Authority member and Sarasota Clerk of Court Karen Rushing noted if attorneys are confronted with the simple filing in one county and the more complex standard filing in another county, they might be both confused and critical of the more involved process.

Inzer said having a standard system for all counties would reduce the errors by attorneys, adding he uses a process recommended by the authority and has a very low error rate.

Members of the audience from clerks’ offices noted that making the choices more succinct, with shorter drop-down lists to choose from, might be a solution that meets the needs of both filers and the clerks’ offices.

Authority members agreed to have a workshop meeting, on an as yet undecided date, to review the e-filing process used by each county to get a better understanding on how to standardize e-filing.

On a related matter, authority members received an update on mandatory e-filing in criminal cases, which begins October 1.

Jennifer Fishback, portal project manager, said most counties are well along on coding for standard criminal document descriptions.

Asked if that meant all counties would have identical menus for criminal filing, Fishback said Miami-Dade and Manatee counties are not planning to use the standard codes.

That decision would lead to a different appearance, but she said the portal could still handle that distinction. She noted that Manatee is the only county in the multi-county 12th Circuit that would not be using the standard codes.

Because Hillsborough County is installing a new case management system, she said, an extension of the October 1 deadline will likely be needed.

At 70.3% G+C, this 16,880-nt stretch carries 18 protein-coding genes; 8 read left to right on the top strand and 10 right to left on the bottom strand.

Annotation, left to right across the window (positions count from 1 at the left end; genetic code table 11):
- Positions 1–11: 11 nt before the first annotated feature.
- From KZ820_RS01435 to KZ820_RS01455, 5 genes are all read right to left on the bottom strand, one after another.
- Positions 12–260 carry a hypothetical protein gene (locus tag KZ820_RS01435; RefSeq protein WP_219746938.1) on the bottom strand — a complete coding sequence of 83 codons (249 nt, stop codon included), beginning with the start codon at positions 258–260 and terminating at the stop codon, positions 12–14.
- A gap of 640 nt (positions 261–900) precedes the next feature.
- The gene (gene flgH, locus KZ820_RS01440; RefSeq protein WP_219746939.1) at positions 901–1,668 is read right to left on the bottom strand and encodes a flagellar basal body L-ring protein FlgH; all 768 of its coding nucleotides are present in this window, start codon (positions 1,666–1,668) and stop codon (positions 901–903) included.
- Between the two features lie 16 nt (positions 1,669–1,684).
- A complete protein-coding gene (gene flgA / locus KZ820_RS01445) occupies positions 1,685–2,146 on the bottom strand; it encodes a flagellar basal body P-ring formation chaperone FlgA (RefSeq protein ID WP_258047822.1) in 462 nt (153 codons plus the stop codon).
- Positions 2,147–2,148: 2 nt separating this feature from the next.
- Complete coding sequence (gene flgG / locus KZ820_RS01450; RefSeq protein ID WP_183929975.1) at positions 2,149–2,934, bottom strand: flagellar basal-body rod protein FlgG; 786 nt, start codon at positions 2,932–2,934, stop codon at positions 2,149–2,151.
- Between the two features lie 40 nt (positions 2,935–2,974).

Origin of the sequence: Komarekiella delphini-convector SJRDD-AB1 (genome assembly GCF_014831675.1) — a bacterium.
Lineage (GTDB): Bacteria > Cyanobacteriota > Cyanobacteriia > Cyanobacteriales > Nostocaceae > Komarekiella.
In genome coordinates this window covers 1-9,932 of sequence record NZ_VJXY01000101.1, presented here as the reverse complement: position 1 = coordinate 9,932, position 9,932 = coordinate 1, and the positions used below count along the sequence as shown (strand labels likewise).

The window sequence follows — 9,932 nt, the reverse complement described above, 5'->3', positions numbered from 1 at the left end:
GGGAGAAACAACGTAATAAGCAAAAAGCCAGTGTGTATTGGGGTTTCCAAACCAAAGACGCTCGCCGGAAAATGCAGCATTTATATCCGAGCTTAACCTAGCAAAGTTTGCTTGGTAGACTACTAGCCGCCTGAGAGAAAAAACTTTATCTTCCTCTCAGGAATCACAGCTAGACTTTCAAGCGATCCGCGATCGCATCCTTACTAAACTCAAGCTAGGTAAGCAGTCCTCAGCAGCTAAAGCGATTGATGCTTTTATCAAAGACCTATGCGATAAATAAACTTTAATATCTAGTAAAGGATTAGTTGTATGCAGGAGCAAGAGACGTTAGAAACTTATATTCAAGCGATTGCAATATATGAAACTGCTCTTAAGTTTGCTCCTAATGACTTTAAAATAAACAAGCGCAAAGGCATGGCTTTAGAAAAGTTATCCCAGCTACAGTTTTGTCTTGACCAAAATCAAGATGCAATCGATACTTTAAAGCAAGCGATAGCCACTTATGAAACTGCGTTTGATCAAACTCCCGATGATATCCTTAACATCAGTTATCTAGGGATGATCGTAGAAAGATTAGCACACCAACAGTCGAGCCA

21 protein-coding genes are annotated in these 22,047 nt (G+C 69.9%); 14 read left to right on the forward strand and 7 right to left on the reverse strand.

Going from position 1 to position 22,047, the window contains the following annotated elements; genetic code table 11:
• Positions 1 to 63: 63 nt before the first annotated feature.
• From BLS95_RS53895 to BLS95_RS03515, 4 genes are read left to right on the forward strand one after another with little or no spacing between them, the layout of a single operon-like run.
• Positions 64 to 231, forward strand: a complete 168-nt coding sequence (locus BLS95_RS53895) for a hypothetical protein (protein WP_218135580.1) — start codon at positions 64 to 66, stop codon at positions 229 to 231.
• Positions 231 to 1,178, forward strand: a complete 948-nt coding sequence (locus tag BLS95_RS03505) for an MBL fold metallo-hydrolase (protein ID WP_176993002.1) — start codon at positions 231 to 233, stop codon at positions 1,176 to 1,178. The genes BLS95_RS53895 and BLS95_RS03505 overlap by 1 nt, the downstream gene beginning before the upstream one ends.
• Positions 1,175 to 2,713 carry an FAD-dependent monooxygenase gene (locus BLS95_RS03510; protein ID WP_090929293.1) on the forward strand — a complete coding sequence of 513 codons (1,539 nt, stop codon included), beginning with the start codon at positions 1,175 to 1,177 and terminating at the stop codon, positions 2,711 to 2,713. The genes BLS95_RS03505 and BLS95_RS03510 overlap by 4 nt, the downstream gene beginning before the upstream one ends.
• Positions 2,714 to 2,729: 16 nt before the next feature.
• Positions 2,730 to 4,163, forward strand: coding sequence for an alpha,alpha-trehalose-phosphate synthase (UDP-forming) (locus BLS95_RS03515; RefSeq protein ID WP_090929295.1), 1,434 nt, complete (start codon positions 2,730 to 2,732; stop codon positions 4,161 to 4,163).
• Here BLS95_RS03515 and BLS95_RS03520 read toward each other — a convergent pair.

“We need to emphasize to the counties that they should be diligently moving to criminal filing,” said authority Chair Tim Smith. “If you’re not testing, you should be, and if you’re not having conversations with your state attorneys and public defenders, you should be.”

On other issues:

* The authority heard that having e-service capabilities added to the portal are on schedule to be implemented by late summer.

* Progress is being made on implementing a new case management system and courtroom computers to display case documents, but it’s not certain whether there will be uniformity across the state. Chris Blakeslee, with the Florida Courts Technology Commission, noted that millions appropriated by the Legislature to buy computers to help handle backlogged foreclosure cases will result in purchases of computer terminals, which will then be available for other civil cases. But she said there is no like source to fund such equipment for criminal cases. Authority members said it’s important for courts to have proper viewers and case management software to handle the electronically filed cases. Otherwise, clerks still have to spend considerable time and money printing out case documents for judges, a step which eradicates the savings from e-filing. Blakeslee noted the Florida Courts Technology Commission is surveying the trial courts on their status with case management software and computer availability.

* Optional electronic filing will start for the Second District Court of Appeal in August with mandatory filing beginning October 1. Authority member and Supreme Court Clerk Tom Hall said the remaining DCAs had been expected to phase in e-filing by the end of the year, but a technical issue will likely cause a delay.

* About half of the Bar’s members, or 48,001, had registered for electronic filing by the end of June. Lawyers may be getting more familiar with the process, as calls to the portal’s help desk declined from more than 20,000 in April to just more than 8,000 in June. Fishback said those calls are expected to increase when mandatory filing begins for criminal cases and the Second DCA.

[Revised: 09-02-2014]